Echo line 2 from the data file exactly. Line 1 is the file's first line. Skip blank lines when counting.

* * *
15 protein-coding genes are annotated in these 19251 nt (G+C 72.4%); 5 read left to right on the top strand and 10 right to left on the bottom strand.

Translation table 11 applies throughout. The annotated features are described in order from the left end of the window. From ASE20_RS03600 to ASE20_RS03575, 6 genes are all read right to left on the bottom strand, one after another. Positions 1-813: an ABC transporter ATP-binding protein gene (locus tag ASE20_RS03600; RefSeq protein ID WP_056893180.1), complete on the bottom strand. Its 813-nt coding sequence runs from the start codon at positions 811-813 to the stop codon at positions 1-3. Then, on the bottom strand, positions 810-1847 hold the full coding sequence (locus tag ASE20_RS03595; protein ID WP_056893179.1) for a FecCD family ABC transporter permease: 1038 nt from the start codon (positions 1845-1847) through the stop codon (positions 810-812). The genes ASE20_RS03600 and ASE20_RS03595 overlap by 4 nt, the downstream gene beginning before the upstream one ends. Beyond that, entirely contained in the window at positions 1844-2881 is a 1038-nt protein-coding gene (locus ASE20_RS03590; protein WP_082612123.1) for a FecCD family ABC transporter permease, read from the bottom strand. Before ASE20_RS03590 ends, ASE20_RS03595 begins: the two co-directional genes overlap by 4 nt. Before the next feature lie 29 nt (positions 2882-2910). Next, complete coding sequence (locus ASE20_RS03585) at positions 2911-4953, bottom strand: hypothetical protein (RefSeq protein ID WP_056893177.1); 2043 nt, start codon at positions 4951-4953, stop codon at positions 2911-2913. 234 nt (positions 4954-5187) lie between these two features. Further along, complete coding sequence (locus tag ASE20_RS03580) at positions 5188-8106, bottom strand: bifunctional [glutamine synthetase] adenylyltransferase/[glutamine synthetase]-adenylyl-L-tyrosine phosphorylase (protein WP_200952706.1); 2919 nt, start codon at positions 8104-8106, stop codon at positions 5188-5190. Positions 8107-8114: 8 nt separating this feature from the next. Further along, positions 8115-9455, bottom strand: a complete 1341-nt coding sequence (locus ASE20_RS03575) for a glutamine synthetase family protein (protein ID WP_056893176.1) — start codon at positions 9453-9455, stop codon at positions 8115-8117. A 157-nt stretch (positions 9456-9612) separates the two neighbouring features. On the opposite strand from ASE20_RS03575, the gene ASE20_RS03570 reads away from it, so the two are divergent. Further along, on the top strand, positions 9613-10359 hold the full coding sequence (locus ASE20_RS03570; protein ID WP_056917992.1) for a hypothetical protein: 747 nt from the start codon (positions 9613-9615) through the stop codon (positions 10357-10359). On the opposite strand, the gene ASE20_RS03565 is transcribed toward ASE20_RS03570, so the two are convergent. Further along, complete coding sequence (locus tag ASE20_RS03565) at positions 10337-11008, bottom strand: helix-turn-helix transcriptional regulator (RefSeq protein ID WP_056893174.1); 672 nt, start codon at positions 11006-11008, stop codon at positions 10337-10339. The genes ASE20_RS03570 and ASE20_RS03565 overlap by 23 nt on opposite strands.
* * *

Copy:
Translation table 11 applies throughout. The annotated features are described in order from the left end of the window. From ASE20_RS03600 to ASE20_RS03575, 6 genes are all read right to left on the bottom strand, one after another. Positions 1-813: an ABC transporter ATP-binding protein gene (locus tag ASE20_RS03600; RefSeq protein ID WP_056893180.1), complete on the bottom strand. Its 813-nt coding sequence runs from the start codon at positions 811-813 to the stop codon at positions 1-3. Then, on the bottom strand, positions 810-1847 hold the full coding sequence (locus tag ASE20_RS03595; protein ID WP_056893179.1) for a FecCD family ABC transporter permease: 1038 nt from the start codon (positions 1845-1847) through the stop codon (positions 810-812). The genes ASE20_RS03600 and ASE20_RS03595 overlap by 4 nt, the downstream gene beginning before the upstream one ends. Beyond that, entirely contained in the window at positions 1844-2881 is a 1038-nt protein-coding gene (locus ASE20_RS03590; protein WP_082612123.1) for a FecCD family ABC transporter permease, read from the bottom strand. Before ASE20_RS03590 ends, ASE20_RS03595 begins: the two co-directional genes overlap by 4 nt. Before the next feature lie 29 nt (positions 2882-2910). Next, complete coding sequence (locus ASE20_RS03585) at positions 2911-4953, bottom strand: hypothetical protein (RefSeq protein ID WP_056893177.1); 2043 nt, start codon at positions 4951-4953, stop codon at positions 2911-2913. 234 nt (positions 4954-5187) lie between these two features. Further along, complete coding sequence (locus tag ASE20_RS03580) at positions 5188-8106, bottom strand: bifunctional [glutamine synthetase] adenylyltransferase/[glutamine synthetase]-adenylyl-L-tyrosine phosphorylase (protein WP_200952706.1); 2919 nt, start codon at positions 8104-8106, stop codon at positions 5188-5190. Positions 8107-8114: 8 nt separating this feature from the next. Further along, positions 8115-9455, bottom strand: a complete 1341-nt coding sequence (locus ASE20_RS03575) for a glutamine synthetase family protein (protein ID WP_056893176.1) — start codon at positions 9453-9455, stop codon at positions 8115-8117. A 157-nt stretch (positions 9456-9612) separates the two neighbouring features. On the opposite strand from ASE20_RS03575, the gene ASE20_RS03570 reads away from it, so the two are divergent. Further along, on the top strand, positions 9613-10359 hold the full coding sequence (locus ASE20_RS03570; protein ID WP_056917992.1) for a hypothetical protein: 747 nt from the start codon (positions 9613-9615) through the stop codon (positions 10357-10359). On the opposite strand, the gene ASE20_RS03565 is transcribed toward ASE20_RS03570, so the two are convergent. Further along, complete coding sequence (locus tag ASE20_RS03565) at positions 10337-11008, bottom strand: helix-turn-helix transcriptional regulator (RefSeq protein ID WP_056893174.1); 672 nt, start codon at positions 11006-11008, stop codon at positions 10337-10339. The genes ASE20_RS03570 and ASE20_RS03565 overlap by 23 nt on opposite strands.